A place of wind, fire and earth

Cornel Schalkwyk on 21 May 2016

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I set foot on Vulcano, quite green in the face after a 40 minute hydrofoil journey from Milazzo. After a week on mainland Sicily, we were heading over to the Aeolian Islands for another week of relaxing. Named after the god of winds, Aeolus, the Aeolian Islands are a volcanic archipelago off the North-East coast of Sicily and comprise of 7 islands: Vulcano, Lipari, Salina, Filicudi, Alicudi, Panarea and Stromboli.

From the moment you arrive at the Vulcanello port you know you are close to nature as the sulphur smell of the nearby mud baths hit you in the face (not helping with my sea-sickness at this point!). The islands are of volcanic origin and have two active volcanoes on Vulcano and Stromboli. The islands attract about 200,000 visitors every year, from nature lovers to adventure seekers, mostly British, German and French. There is something for everyone on the islands…relaxing on a black-sand beach, hiking up a volcano crater, enjoying the glittering blue sea with boat excursions, diving and wine tasting.

Each island offer a unique experience, so if you plan to see them all, a week should give you sufficient time to do that. Vulcano is the easiest to get to from Sicily, with healing mud baths, black sand beaches and a massive volcanic crater to explore. Lipari is the biggest island and most inhabited. Salina is the greenest, known for its olive and wine produce. Stromboli is probably the most popular (although difficult to get to) with a volcanic eruption happening almost every 15 minutes. Panarea is the most fashionable attracting celebrity visitors, whilst Filicudi and Alicudi are giving you complete isolation to get away from it all. So whatever your preference, one of the islands ought to be a perfect base for your Aeolian holiday.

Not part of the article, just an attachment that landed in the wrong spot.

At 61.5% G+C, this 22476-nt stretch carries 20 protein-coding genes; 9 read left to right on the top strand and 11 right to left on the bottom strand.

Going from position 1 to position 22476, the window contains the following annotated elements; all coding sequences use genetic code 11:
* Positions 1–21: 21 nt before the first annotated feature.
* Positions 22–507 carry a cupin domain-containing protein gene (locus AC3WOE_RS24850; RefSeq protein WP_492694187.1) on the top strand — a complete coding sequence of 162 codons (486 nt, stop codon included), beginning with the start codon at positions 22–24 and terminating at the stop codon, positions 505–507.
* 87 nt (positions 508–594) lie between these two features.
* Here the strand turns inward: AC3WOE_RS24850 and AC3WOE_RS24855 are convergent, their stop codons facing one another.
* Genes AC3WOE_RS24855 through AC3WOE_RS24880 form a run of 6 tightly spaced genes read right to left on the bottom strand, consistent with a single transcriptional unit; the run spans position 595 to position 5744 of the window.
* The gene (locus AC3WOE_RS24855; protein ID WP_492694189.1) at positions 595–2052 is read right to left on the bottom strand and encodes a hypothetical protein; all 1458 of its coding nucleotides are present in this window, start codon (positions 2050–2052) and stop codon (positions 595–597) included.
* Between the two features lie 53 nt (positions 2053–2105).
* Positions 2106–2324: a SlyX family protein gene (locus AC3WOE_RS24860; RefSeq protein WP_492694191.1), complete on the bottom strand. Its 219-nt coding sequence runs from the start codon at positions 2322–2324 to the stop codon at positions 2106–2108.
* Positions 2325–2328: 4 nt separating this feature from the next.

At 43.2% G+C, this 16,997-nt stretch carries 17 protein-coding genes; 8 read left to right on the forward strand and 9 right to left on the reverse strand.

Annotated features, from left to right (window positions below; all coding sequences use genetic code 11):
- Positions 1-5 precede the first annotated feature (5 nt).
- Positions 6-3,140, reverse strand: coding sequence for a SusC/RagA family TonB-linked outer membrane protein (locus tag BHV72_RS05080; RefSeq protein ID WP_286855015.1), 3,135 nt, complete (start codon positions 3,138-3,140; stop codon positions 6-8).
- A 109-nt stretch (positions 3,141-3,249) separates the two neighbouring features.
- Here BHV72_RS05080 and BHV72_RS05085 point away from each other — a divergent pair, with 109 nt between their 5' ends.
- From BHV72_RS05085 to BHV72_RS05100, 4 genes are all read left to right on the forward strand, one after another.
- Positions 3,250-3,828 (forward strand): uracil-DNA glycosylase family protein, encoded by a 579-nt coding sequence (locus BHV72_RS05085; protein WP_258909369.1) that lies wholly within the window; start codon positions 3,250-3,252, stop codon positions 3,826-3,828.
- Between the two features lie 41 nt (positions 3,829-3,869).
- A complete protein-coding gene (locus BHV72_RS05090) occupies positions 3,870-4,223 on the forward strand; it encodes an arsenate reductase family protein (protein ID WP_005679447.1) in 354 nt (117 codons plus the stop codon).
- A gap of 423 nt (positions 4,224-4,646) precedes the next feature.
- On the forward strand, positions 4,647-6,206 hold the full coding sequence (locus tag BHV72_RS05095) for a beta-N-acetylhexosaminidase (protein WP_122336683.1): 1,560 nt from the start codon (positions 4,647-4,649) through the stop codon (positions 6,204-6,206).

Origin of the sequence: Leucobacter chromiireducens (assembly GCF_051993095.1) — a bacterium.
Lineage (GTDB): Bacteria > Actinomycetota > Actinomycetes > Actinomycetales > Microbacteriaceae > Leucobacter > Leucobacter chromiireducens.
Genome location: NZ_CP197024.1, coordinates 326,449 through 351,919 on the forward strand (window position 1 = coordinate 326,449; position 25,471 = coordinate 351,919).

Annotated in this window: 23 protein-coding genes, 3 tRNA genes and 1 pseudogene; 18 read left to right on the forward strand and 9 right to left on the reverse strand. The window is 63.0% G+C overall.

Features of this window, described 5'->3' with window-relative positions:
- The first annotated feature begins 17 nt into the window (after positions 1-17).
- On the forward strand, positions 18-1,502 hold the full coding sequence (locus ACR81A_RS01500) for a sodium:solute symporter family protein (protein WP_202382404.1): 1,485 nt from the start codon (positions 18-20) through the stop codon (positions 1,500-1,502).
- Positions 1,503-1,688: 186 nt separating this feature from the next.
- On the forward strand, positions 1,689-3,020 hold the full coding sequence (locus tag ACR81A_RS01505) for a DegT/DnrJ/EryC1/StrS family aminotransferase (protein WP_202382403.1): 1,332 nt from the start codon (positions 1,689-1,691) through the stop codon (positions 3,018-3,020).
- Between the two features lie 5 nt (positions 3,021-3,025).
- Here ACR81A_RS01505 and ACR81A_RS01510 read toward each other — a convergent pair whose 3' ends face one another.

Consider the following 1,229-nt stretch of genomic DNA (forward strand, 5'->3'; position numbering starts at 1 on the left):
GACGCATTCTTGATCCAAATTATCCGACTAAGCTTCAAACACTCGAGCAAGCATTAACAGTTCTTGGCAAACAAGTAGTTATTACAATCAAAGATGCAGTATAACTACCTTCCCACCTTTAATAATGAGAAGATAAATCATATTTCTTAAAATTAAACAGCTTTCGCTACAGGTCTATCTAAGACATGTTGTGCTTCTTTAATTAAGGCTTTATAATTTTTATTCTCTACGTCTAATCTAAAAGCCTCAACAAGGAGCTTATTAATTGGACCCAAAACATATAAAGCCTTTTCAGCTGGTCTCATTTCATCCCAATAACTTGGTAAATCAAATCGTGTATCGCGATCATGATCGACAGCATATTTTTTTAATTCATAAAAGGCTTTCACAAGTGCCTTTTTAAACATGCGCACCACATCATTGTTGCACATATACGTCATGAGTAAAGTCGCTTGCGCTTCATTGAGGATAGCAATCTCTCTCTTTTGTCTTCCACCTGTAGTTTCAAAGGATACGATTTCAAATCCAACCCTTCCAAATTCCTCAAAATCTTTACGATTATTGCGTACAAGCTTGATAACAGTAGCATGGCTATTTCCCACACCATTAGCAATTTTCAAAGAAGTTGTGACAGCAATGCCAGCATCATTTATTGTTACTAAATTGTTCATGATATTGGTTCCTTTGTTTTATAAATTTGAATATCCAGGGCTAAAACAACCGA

Vulcano worked perfectly as a base for us and I particularly liked the view you get of the other islands from here. On a clear day you can see all 6 of the other Aeolian islands from Vulcanello (or from the popular viewing point at Capo Grillo), and in the South of the island you have a clear view of mainland Sicily and Mount Etna. We had a guided tour of the island which I cannot recommend enough. The local guide was amazing, with a lot of knowledge about the history of the islands, volcanic activity, as well as the fauna and flora. Keeping in mind that he probably speaks about 4 or 5 languages, his English was really very good. But I had to laugh when we got stuck with my question over sharks…he was not familiar with the word so I eventually described it as a “dangerous fish” which he immediately understood checking whether I’m talking about the type you get in Australia! Apparently there are no dangerous sharks in the Tyrrhenian Sea, but he said we could definitely see dolphins off the coast.

Whilst on this tour, our guide showed us a picture of the submerged volcanic system, which I found fascinating. It puts everything in a different perspective when you realise what lies beneath and that the pretty islands we are taking pictures of are really just the very tips of what looks like a massive volcanic mountain range underneath. I used Google to find this picture after we got home, which is included in the pictures for this blog (Source: www.mbpost.com, with the picture a kind courtesy of Eolie freelance reporter).

But once again, it was time to board the hydrofoil and leave these lovely islands behind, starting our journey back to a rainy UK.

Until our next adventure…

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